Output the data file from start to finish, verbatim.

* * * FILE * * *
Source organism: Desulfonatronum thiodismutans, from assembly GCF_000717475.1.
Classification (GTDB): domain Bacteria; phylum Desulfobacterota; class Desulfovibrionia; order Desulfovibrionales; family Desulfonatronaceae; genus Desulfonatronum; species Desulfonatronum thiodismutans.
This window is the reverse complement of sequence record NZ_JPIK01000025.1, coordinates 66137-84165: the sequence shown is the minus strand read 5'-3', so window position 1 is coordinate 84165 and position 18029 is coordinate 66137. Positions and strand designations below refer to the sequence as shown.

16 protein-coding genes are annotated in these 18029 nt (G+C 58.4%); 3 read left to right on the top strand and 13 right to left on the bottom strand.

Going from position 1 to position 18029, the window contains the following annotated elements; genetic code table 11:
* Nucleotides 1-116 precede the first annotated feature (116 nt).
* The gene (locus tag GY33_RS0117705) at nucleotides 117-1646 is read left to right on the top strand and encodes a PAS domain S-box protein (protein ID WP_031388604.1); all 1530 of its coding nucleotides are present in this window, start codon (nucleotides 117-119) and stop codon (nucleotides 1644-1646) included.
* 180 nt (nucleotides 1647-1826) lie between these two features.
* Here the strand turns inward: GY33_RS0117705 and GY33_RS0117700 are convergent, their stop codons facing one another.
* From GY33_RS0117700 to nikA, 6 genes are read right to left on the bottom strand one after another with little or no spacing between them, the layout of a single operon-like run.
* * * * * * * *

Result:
Source organism: Desulfonatronum thiodismutans, from assembly GCF_000717475.1.
Classification (GTDB): domain Bacteria; phylum Desulfobacterota; class Desulfovibrionia; order Desulfovibrionales; family Desulfonatronaceae; genus Desulfonatronum; species Desulfonatronum thiodismutans.
This window is the reverse complement of sequence record NZ_JPIK01000025.1, coordinates 66137-84165: the sequence shown is the minus strand read 5'-3', so window position 1 is coordinate 84165 and position 18029 is coordinate 66137. Positions and strand designations below refer to the sequence as shown.

16 protein-coding genes are annotated in these 18029 nt (G+C 58.4%); 3 read left to right on the top strand and 13 right to left on the bottom strand.

Going from position 1 to position 18029, the window contains the following annotated elements; genetic code table 11:
* Nucleotides 1-116 precede the first annotated feature (116 nt).
* The gene (locus tag GY33_RS0117705) at nucleotides 117-1646 is read left to right on the top strand and encodes a PAS domain S-box protein (protein ID WP_031388604.1); all 1530 of its coding nucleotides are present in this window, start codon (nucleotides 117-119) and stop codon (nucleotides 1644-1646) included.
* 180 nt (nucleotides 1647-1826) lie between these two features.
* Here the strand turns inward: GY33_RS0117705 and GY33_RS0117700 are convergent, their stop codons facing one another.
* From GY33_RS0117700 to nikA, 6 genes are read right to left on the bottom strand one after another with little or no spacing between them, the layout of a single operon-like run.